USA TODAY Sports
Jacob Turner was the prize prospect acquisition in last July's trade that sent Anibal Sanchez and Omar Infante to Detroit, but catcher Rob Brantly could prove to be the deal's most valuable return.
8. Rob Brantly, C
Drafted: 2010 3rd round (by Detroit) from UC Riverside
Age: 23 Height: 6'2'' Weight: 205 lbs.
As the Miami Marlins began their sell-a-thon last season, one clear area of need was the catching position. John Buck had more than worn out his welcome with Fish fans and when the team dealt Anibal Sanchez and Omar Infante to the Tigers in July, many felt they had found the way to address the need with the acquisition of catcher Rob Brantly. Despite righty Jacob Turner being the key prospect in the deal, Brantly could very well end up becoming a valuable piece to the Marlins' puzzle. A left-handed bat with a good approach at the plate and improving defensive skills, Brantly comes in at number eight on our Fish Stripes Top 20 Prospect List.
Brantly was drafted by Detroit in the third round of the 2010 draft out of UC Riverside and quickly became the club's best catching prospect. He was a fast-riser in the Tigers' system, as evidenced by the fact that he never played more than 75 games for any of their minor league clubs. He was ranked by Baseball America as the club's 16th-best prospect prior to last season but is now a consensus top-10 prospect in the Miami system. After the deal, Brantly got his first taste of the majors in September and posted a line of .290/.372/.460 in 31 games for the Marlins, some particularly impressive numbers considering the slow start he had once he was called up. Even though it was a small sample size, Brantly showed steady growth during his first major league experience and the club is hoping that he can continue that trend with further development.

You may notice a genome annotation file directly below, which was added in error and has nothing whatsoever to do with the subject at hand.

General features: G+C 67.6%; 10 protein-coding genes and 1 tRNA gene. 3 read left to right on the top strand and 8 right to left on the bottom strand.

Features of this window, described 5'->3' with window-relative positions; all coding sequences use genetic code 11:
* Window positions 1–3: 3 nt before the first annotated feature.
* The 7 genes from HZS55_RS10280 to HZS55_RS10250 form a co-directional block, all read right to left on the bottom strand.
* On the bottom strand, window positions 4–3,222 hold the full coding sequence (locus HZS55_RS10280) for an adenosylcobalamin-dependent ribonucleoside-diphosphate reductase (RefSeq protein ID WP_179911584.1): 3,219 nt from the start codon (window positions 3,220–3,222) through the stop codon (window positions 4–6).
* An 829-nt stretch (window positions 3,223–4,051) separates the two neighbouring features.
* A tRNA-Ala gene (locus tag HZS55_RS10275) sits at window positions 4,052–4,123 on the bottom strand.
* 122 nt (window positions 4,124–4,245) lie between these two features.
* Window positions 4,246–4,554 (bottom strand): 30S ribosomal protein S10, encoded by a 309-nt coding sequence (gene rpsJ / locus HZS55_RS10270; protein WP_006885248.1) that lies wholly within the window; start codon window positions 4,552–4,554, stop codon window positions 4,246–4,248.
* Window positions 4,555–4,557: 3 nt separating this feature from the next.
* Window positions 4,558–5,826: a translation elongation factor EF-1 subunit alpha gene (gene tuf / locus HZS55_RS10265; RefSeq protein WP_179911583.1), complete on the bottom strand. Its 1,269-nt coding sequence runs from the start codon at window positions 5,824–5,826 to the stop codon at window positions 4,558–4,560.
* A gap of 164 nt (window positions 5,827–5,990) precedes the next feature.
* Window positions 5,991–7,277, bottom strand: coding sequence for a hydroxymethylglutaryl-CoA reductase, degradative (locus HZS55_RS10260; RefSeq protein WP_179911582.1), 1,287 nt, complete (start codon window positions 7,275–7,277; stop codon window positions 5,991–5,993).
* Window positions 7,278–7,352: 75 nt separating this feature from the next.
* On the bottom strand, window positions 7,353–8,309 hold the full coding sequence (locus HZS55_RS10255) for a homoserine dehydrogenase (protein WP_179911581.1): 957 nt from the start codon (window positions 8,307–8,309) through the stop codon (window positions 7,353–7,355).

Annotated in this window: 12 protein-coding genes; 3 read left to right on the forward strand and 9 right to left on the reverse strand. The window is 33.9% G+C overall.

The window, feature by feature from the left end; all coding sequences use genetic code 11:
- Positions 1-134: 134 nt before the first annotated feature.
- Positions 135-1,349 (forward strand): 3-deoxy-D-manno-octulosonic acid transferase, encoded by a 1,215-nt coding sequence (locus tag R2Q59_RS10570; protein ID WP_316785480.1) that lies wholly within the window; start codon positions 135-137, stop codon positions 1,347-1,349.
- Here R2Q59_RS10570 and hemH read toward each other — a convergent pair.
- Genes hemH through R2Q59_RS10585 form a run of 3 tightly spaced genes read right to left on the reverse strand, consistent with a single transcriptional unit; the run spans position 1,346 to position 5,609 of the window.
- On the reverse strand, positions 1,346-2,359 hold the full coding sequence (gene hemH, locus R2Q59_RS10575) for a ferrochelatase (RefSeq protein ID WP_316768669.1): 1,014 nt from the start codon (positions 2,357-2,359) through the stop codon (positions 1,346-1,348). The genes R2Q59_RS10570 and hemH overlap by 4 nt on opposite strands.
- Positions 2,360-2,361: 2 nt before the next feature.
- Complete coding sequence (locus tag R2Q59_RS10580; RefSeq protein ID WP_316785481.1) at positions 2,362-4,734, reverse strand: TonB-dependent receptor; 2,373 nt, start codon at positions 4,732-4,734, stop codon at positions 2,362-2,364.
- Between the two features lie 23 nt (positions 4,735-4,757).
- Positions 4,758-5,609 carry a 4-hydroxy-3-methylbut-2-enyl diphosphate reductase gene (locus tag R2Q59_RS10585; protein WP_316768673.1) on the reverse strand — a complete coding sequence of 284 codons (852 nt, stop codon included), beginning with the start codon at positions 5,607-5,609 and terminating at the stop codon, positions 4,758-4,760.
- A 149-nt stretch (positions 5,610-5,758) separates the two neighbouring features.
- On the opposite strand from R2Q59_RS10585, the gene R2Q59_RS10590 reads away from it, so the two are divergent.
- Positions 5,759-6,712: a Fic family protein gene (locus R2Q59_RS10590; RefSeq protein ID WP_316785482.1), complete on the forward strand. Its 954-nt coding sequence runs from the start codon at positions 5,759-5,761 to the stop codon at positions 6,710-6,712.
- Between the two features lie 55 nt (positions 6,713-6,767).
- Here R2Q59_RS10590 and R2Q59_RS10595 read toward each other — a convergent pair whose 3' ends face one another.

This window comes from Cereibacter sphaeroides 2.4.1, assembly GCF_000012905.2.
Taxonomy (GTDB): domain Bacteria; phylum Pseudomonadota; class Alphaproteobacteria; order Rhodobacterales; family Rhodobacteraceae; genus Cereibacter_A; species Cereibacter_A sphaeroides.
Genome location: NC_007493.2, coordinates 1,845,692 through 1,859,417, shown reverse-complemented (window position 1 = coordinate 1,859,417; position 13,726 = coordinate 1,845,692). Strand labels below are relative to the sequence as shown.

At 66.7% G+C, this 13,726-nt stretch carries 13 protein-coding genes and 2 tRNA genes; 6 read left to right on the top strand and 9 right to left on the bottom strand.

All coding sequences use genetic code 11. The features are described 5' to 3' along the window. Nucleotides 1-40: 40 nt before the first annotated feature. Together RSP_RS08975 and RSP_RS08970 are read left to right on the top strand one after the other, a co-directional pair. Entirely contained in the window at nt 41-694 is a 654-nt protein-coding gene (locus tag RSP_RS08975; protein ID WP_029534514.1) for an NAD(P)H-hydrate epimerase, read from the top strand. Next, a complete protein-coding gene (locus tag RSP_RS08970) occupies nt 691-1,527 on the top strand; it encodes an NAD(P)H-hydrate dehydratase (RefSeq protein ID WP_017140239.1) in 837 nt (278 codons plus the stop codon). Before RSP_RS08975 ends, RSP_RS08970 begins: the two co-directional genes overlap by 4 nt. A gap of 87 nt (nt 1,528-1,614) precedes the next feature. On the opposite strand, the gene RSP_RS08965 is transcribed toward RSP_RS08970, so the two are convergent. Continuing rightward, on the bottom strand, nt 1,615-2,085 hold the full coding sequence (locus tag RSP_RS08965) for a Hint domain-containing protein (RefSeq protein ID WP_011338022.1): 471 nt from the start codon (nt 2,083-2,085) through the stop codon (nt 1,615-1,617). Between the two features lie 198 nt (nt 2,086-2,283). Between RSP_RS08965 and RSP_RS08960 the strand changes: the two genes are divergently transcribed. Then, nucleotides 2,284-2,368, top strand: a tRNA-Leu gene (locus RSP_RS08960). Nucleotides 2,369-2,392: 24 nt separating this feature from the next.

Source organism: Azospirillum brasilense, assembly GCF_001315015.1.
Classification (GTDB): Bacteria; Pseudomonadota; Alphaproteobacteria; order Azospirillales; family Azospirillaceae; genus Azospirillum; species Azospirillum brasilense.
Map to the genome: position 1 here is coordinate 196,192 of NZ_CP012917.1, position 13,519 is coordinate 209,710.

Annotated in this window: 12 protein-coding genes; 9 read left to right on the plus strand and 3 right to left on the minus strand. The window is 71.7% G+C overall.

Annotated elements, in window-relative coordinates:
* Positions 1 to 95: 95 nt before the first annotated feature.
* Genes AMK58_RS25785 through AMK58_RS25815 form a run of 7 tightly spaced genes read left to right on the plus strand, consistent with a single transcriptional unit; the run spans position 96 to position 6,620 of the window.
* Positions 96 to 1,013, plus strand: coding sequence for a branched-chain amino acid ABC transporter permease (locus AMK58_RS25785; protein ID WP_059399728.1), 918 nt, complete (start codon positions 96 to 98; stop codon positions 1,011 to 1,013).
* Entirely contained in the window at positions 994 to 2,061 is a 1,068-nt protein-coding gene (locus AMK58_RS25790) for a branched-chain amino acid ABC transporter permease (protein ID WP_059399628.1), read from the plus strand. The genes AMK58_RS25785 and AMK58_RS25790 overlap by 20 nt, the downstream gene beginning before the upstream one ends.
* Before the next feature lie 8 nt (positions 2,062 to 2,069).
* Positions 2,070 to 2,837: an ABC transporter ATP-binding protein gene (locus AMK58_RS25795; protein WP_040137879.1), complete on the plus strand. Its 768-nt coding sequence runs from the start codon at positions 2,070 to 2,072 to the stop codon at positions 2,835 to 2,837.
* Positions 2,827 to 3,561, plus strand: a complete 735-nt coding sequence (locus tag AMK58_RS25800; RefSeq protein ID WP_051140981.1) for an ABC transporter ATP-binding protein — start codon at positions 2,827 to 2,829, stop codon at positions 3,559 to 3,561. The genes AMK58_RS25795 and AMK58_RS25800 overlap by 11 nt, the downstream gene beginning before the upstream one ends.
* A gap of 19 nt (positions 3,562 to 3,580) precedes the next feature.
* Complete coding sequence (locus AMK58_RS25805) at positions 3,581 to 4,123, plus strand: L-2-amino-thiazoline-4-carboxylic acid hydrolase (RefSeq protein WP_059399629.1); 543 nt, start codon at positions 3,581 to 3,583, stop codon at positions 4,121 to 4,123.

Brantly has a good approach at the plate that should hit anywhere between .260 to .280 at the big league level with average power. Believe it or not, the .460 slugging percentage Brantly posted during his September call-up last season was the highest of his professional career. Even if that particular trend does not continue, he should be able to draw enough walks and get on base enough to offset any lack of power.
Brantly's biggest area for improvement, and one that could prevent him from being anything more than a backup catcher at the big league level, is his defense behind the plate. At 6'2", 205 lbs., Brantly does not have prototypical size for a catcher so wear and tear could become an issue down the line. In addition to that, some of the misplays he made during his stint with the big league club last season could be cause for concern. Brantly possesses a strong enough arm and improving game-calling skills to stick behind the plate, but if he continues to make some of the mistakes he made toward the end of last season, his bat likely isn't good enough to offset the defensive problems and justify having him in the lineup on a regular basis.
All in all, the addition of Rob Brantly to the Marlins' system is a valuable one. If all goes according to plan, he could cement himself as the full-time catcher for this season and beyond, while allowing the organization time to develop young catching talent like Jacob Realmuto (who finds himself right behind Brantly on our list) and focus on other areas of need.